There were times when I considered dropping Naruto.
It’s always been a series I’ve held close to my heart, but all those years of awful filler, compounded by the slow start to Shippuuden, nearly killed it for me. I’ve never actually dropped it, but suffice to say, I had it on-hold for well over a year. I just wanted Naruto to be good again; for the story to start moving; to feel again the sense of momentum that it generated all those years ago, so many of its highest points burnt into my memory, too often replayed to ever be forgotten.
Even still, I began doubting my feelings. Was Naruto really as good as I remember it being? Or was I just naïve back then? Perhaps I’m just seeing the series now for what it always was?
Like a marriage gone sour, then, I came back to Shippuuden in July, cap in hand and ready to try again. The old magic could return, I thought, and it was awkward at first, reacquainting myself with my old flame, but things were different this time around. I was more patient, more forgiving and more willing to wait for things to click. And click they did, my friends.
Up until now, for me, Shippuuden felt like it was in stasis. I don’t read the manga, so I don’t have that to fall back on; as far as I’m concerned, Sasuke left for Orochimaru’s lair in 2005, which means I’ve been waiting 5 long years (and god knows how many episodes) for the plot to start moving forwards again. Of course, much has happened in Shippuuden since 2005, but let’s face it; most of it has been an inconsequential, if enjoyable, sideshow. The haters won’t like to admit this, but Sasuke’s long been the guy that makes things happen in Naruto’s story and the notable lack of momentum in Shippuuden can only be attributed to him being squirreled away for years on end, following Orochimaru’s random orders. That is, of course, until he kills Orochimaru and goes hunting for his older brother, Itachi.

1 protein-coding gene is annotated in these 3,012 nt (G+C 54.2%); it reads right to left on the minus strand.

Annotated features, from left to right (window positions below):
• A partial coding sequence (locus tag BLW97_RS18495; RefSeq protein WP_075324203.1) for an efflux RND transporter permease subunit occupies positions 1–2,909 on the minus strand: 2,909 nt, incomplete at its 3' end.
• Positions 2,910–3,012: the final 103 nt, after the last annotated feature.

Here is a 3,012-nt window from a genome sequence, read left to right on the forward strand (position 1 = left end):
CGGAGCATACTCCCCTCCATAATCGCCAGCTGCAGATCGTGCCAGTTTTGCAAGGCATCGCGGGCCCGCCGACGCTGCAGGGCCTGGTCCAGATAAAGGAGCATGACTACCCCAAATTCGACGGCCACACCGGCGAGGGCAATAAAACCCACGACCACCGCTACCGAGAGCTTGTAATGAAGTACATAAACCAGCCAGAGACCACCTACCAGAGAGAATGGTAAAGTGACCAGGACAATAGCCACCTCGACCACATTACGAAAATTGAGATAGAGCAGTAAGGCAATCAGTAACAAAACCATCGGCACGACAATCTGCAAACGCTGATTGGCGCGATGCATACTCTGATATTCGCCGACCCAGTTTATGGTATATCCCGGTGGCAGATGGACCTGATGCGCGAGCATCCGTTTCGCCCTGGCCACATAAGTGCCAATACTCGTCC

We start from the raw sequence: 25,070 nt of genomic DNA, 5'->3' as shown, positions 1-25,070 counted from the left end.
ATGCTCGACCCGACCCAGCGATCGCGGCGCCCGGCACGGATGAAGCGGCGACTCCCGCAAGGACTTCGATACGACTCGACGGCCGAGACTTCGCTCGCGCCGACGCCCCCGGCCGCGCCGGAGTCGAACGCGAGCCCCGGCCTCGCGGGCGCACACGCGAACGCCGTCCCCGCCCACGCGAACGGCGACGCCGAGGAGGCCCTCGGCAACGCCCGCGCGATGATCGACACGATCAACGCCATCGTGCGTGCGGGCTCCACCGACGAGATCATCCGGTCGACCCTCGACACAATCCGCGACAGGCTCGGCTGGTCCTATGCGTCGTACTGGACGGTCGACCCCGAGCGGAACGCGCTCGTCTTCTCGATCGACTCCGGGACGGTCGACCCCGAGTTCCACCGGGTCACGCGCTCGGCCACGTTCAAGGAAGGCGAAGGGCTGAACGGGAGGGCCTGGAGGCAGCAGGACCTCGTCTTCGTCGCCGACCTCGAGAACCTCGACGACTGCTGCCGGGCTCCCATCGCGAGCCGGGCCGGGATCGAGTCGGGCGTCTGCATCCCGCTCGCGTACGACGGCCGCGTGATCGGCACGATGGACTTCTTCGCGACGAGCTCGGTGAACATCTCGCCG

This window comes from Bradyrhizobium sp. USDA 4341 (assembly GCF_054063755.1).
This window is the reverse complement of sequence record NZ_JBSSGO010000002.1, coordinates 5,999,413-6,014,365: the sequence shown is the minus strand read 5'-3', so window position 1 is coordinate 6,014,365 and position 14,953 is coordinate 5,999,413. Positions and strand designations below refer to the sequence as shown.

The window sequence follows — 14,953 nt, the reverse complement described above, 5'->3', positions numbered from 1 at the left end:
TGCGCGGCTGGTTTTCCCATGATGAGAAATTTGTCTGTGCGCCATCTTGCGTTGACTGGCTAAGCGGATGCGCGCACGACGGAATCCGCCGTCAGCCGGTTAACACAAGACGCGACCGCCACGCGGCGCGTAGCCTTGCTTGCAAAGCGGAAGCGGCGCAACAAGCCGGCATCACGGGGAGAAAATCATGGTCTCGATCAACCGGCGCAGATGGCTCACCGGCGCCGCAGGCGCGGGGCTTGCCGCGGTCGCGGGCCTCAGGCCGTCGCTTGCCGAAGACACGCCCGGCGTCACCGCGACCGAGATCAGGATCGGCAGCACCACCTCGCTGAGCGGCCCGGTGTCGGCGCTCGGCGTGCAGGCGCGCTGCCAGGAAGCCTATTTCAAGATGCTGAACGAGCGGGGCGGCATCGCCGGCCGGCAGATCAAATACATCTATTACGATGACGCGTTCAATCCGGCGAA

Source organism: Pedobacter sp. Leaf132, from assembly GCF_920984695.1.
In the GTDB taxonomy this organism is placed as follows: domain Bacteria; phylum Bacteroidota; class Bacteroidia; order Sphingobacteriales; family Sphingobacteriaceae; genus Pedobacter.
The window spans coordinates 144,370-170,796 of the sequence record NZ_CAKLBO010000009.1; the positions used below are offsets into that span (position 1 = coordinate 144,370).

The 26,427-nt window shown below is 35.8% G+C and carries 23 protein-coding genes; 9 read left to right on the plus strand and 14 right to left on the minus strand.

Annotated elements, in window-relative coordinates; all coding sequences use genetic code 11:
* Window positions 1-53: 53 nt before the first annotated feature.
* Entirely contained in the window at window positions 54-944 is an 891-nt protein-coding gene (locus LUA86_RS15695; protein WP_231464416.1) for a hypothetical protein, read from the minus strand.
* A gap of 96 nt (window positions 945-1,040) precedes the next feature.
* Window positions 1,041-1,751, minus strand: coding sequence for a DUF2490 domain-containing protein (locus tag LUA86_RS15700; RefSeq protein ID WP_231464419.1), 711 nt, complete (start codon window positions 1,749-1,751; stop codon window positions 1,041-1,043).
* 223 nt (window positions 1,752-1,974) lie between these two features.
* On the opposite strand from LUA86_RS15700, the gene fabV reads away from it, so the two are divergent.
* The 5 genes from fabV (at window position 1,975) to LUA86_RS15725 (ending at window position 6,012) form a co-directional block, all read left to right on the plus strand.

So much has changed in just these 30 episodes (season 6, episodes 113 to 143) of Shippuuden. Kakashi Gaiden and Jiraiya’s battle with Pain were excellent, but Sasuke’s face-off against Itachi will, I hope, become the defining moment in the series, the point from which it forges ahead, the plot revitalised; a new direction found. Where it goes from here, I’m pleased to say, I have no idea; Sasuke no longer obsessed with killing Itachi; Naruto no longer obsessed with saving him from Orochimaru. Everything has changed now, and I’m glad.
I’m glad, too, that Naruto is again this iconic and exciting, crafting these moments of pure and utter catharsis on such a huge, action-packed stage. Itachi’s staggered walk towards Sasuke, the way his blood trickles down Sasuke’s face, the blood mingling with the rain, their exhausted expressions, the relative subtly of the utterly destroyed landscape around them, that Sasuke cracks a smile just after his brother’s final, silent words; this is what I waited 5 years for, and it was worth it. This is the Naruto I remember.
19 replies on “This is the Naruto I remember”
Like a marriage gone sour, then, I came back to Shippuuden in July, cap in hand and ready to try again.
I laughed out loud.
These long-running Jump series are a bit of a double-edged sword, I find. On the one hand, the heavy emotional investment is often well-rewarded: I read the manga, and just… seeing Naurto turn from snot-nosed kid to responsible, emotionally balanced adult has been well worth however many years’ time I’ve put into the series. When the latest arc of the manga is animated, I’m sure you’ll understand – the characters are palpably older, and if you ever care to fire up the first episode/first chapter of Naruto, there’s a feeling of huge distance, both emotionally and otherwise.
On the other hand, they tend to drag, and go through periods of being so-so; making one wonder if the emotional effort is being rewarded. The other thing I’d point out – having seen Inuyasha right through its 1st episode to its last, keeping up with the subs weekly, as well as finishing off the manga – is that they leave a pretty big hole in your life when they finish. Or maybe I’m just overly attached :p